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In Los Angeles school-communities, resources, support, and advocacy for families, parents, and caregivers of LGBTQI and Non-Binary K-12 youth are scant to nonexistent. Further, when the LAUSD deigns to address LGBTQI youth issues in its school-communities, African descent youth and families are seldom prioritized or represented in these discussions.

Black LGBTQI Family Support

Many queer Black youth report that there are no visible role models, curricula or cultural engagement that speaks to their lived experiences and GSAs (Gender and Sexuality Network Alliances) are MIA on predominantly Black campuses.

A major 2019 report from the Human Rights Campaign found that:

  • More than three-fourths of Black and African American LGBTQ youth who responded to the survey have heard family members say negative things about LGBTQ people, and nearly half have been taunted or mocked by family for being LGBTQ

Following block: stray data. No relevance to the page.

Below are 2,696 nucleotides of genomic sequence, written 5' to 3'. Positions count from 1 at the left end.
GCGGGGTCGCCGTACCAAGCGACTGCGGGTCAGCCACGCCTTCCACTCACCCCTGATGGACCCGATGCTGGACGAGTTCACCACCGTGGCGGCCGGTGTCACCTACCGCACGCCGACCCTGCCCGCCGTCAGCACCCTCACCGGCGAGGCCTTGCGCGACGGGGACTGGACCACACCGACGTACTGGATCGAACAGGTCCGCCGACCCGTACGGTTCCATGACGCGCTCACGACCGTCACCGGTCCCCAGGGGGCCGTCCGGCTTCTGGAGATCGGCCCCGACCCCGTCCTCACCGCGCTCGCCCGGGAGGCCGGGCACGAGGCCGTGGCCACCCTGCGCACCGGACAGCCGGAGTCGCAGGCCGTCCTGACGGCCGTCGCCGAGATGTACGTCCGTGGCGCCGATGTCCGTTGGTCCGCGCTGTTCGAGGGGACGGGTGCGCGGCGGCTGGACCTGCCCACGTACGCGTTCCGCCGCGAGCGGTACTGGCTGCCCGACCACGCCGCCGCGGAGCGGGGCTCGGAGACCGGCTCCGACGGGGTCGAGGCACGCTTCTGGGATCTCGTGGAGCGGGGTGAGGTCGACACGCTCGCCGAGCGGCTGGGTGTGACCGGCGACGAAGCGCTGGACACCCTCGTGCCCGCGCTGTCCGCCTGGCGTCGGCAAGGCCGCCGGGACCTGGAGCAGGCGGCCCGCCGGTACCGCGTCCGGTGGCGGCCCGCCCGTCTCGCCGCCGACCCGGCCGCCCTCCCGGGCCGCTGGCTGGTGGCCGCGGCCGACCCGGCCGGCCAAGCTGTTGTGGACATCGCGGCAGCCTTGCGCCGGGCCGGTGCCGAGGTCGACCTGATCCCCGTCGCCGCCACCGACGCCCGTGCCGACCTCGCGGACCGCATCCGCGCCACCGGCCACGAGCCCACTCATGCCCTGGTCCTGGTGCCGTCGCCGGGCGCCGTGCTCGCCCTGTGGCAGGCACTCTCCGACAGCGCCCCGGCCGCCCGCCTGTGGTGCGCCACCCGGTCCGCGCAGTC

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  • More than three-fourths of Black and African American LGBTQ youth who responded to the survey have heard family members say negative things about LGBTQ people, and nearly half have been taunted or mocked by family for being LGBTQ.
  • Eighty percent “usually” feel depressed, down, worried, nervous or panicked. Nearly half feel critical of their LGBTQ identities.

On August 29th, a meeting of Black LGBTQI family, caregivers, and community will be held in the Crenshaw District at the offices of APLA Health for an introductory dialogue and strategy session on providing culturally responsive resources, support and advocacy for queer youth. The meeting is organized through a partnership with APLA Health, Colors LGBT Youth Counseling Services and the Women's Leadership Project.

sikivu-2016

Sikivu Hutchinson
BlackFemLens